Add the gin and vodka to a cocktail shaker full of ice. Shake, then strain into a champagne goblet (or coupe, as book Bond recommends) or a martini glass. Garnish with a thin slice of lemon.
I’m a bit of a trivia nut, sometimes. For example, I’ve always wanted to know where Wayne Manor is (1007 Mountain Drive, Gotham). Another burning question is what does Alfred drink. As he’s the quintessential Englishman, my guess would have been gin & tonic, yet there is always that niggling doubt that perhaps my guess is not correct. So here is a crucial deal being struck between Alfred Pennyworth and Lucius Fox in Gotham, Season 2 Episode 1. If you’re a Batman fan and not watching this series you really should take a long hard look at yourself.
Our bartender doesn’t wait for the particulars since there are only a few things more one would ask to go with a gin & tonic.
The slice is actually a wedge.
And what better way to start a relationship than with a gin & tonic.
Alfred, being the consummate gentleman, not only doesn’t impose his tastes on his drinking companion, but also buys a drink for the bartender as well.
A Gin & Tonic is usually the drink I go to if I have no opinion on what to drink, or if I don’t want to give anything away when I first meet someone. The Gin & Tonic is also a pretty versatile drink since there are so many kinds of gin out there. The garnish is also not standard since some gins go better with lime, some with lemon, some with cucumber. Best to find out what the manufacturer recommends. The gin I used recommends lime, which is as close to a standard garnish as you’ll find. And as a cocktails in films, it’s pretty ubiquitous.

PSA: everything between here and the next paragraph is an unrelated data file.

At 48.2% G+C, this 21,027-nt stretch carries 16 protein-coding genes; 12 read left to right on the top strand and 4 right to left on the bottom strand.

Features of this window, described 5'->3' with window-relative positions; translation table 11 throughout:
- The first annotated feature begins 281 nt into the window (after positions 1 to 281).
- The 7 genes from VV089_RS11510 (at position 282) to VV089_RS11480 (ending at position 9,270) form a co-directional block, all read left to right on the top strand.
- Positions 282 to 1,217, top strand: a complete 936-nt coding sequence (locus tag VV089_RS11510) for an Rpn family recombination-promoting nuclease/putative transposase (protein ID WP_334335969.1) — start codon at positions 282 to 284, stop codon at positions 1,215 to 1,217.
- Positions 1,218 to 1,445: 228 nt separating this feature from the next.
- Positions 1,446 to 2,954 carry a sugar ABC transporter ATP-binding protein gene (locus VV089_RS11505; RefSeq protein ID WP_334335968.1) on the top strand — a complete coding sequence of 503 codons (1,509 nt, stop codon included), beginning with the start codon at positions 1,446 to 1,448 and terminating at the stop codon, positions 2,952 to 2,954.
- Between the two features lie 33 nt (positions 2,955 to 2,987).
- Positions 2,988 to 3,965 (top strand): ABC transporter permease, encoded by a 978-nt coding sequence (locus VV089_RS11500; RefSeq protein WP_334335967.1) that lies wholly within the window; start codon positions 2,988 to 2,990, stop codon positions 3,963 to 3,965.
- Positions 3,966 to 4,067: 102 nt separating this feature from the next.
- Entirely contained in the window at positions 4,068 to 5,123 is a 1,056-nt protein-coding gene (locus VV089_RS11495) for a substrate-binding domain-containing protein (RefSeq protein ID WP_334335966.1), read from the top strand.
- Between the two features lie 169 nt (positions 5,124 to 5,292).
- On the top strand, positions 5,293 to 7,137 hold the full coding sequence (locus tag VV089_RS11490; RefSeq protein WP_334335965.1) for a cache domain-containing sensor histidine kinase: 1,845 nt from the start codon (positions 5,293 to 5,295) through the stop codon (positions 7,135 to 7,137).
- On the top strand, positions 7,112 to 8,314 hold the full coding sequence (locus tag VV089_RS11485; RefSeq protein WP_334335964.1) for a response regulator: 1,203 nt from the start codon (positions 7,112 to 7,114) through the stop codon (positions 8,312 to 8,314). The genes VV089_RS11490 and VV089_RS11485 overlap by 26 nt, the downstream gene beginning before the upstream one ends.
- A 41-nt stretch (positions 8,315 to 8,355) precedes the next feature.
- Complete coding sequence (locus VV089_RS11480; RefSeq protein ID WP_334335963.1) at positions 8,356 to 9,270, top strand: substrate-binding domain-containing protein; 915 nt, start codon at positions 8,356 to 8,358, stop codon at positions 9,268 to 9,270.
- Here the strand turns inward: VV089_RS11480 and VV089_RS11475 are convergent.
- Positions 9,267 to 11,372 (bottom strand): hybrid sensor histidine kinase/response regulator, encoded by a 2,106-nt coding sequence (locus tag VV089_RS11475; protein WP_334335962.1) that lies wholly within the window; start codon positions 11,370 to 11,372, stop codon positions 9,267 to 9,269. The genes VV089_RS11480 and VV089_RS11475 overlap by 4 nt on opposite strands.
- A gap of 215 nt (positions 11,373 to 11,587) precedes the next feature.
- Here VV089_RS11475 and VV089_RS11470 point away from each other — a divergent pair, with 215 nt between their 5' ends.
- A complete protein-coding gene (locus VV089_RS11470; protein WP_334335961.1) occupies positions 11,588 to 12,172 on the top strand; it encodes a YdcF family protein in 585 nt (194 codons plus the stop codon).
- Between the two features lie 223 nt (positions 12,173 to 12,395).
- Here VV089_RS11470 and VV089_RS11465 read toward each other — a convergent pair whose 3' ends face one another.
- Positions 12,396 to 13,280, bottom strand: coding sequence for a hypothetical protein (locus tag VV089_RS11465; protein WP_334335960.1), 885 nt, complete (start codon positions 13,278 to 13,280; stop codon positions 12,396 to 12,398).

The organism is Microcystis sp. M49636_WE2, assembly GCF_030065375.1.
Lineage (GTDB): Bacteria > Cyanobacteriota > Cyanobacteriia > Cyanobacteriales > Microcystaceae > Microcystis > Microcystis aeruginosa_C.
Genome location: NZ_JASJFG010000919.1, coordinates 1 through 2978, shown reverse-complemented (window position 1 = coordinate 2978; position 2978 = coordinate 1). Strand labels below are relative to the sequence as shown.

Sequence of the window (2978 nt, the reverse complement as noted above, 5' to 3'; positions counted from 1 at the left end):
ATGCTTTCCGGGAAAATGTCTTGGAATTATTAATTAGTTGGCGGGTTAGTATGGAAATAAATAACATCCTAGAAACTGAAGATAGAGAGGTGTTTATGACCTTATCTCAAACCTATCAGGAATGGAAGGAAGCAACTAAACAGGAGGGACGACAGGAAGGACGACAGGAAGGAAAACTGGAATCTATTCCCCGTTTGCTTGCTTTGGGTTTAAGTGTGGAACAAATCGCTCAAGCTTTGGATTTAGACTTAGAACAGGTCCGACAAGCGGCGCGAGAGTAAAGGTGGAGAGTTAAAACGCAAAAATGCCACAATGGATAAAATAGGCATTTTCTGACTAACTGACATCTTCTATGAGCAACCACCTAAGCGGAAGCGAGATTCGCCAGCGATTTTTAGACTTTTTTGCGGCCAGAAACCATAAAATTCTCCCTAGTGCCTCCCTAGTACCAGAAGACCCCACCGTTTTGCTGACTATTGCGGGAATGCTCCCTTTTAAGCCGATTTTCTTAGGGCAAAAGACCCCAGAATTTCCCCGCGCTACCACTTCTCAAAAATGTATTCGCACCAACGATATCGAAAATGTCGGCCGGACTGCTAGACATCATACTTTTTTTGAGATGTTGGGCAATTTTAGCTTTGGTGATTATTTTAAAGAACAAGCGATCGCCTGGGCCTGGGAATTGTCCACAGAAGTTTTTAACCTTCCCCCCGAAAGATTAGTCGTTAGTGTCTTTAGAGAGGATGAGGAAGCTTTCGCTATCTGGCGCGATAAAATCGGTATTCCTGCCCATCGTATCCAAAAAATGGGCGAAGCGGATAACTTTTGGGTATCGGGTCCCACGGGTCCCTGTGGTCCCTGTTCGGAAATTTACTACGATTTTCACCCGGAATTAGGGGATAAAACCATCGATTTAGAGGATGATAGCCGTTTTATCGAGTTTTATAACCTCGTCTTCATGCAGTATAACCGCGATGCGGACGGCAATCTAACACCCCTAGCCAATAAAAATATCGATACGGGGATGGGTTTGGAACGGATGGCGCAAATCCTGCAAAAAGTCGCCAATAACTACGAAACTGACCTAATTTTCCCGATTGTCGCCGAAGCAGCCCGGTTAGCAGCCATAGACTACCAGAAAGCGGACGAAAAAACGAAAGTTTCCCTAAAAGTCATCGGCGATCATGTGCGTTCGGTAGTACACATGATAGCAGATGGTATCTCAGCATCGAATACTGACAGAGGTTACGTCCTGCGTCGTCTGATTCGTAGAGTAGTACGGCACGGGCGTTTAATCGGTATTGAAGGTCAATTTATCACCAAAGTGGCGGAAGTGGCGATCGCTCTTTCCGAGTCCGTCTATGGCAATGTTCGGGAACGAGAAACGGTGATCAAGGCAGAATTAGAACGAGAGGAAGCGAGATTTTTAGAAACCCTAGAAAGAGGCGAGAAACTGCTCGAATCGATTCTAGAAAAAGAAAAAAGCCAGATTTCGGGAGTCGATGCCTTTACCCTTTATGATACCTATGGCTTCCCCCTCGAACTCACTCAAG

lots of ice
50 mL gin
100 mL tonic water
garnish of choice
Fill your Collins glass all the way to the top with ice (use a wine glass if you want to go Spanish). As a bonus, a Collins glass prevents the carbonation from escaping too fast, and lets you appreciate the bubbles as you drink. Add your gin. Add juice from your garnish if using citrus. Give it a stir. Add your garnish. Make sure you get your nose into the glass so you can smell the garnish as you drink. Enjoy.
I feel like I didn’t do the White Russian from The Big Lebowski justice with my earlier post. So here, for your vicarious pleasure, are all the times The Dude, or El Duderino if you’re not into the whole brevity thing, is making or drinking a White Russian. He occasionally calls them Caucasians, hence the post title.
In all, The Dude drinks nine White Russians, four of which he makes himself. He uses light cream (half-and-half) when at home and non-dairy creamer at Maude’s. There may be a meaning behind this, as the film is loaded with cryptic metaphors and hidden jokes. Never does he use a cocktail shaker.
2. At Maude’s #1, with what appears to be creamer
3. In a limousine
4. At the bowling alley
5. At Maude’s #2, with what is definitely non-dairy creamer.
This is one of my favourite cocktails, and, as far as I can remember, the first one I ever had since I had just turned 18 when The Dude changed the world. The Big Lebowski was recommended to me by a primary school friend (elementary school for the NAs) who ended up running a bar near Town Hall in Sydney.
This drink is usually made in the glass so there is no need for a cocktail shaker. The puritans will insist on using cream instead of milk, with the concoction shaken and then strained into a glass, but I’ll do as The Dude. Besides, what’s more chill than the sound of ice cubes against the glass as you drink?
60 mL vodka
30 mL Kahlua or any coffee liquor (no one else need know)
Milk (or soy milk)
Fill an Old Fashioned glass to about half way with ice. Add the vodka (The Dude uses more than 60 mL) and Kahlua. Top up with milk. Stir. Channel The Dude.
As a nightcap, I usually don’t add the vodka. Nightcap, not cocktail; cocktails must have at least three ingredients.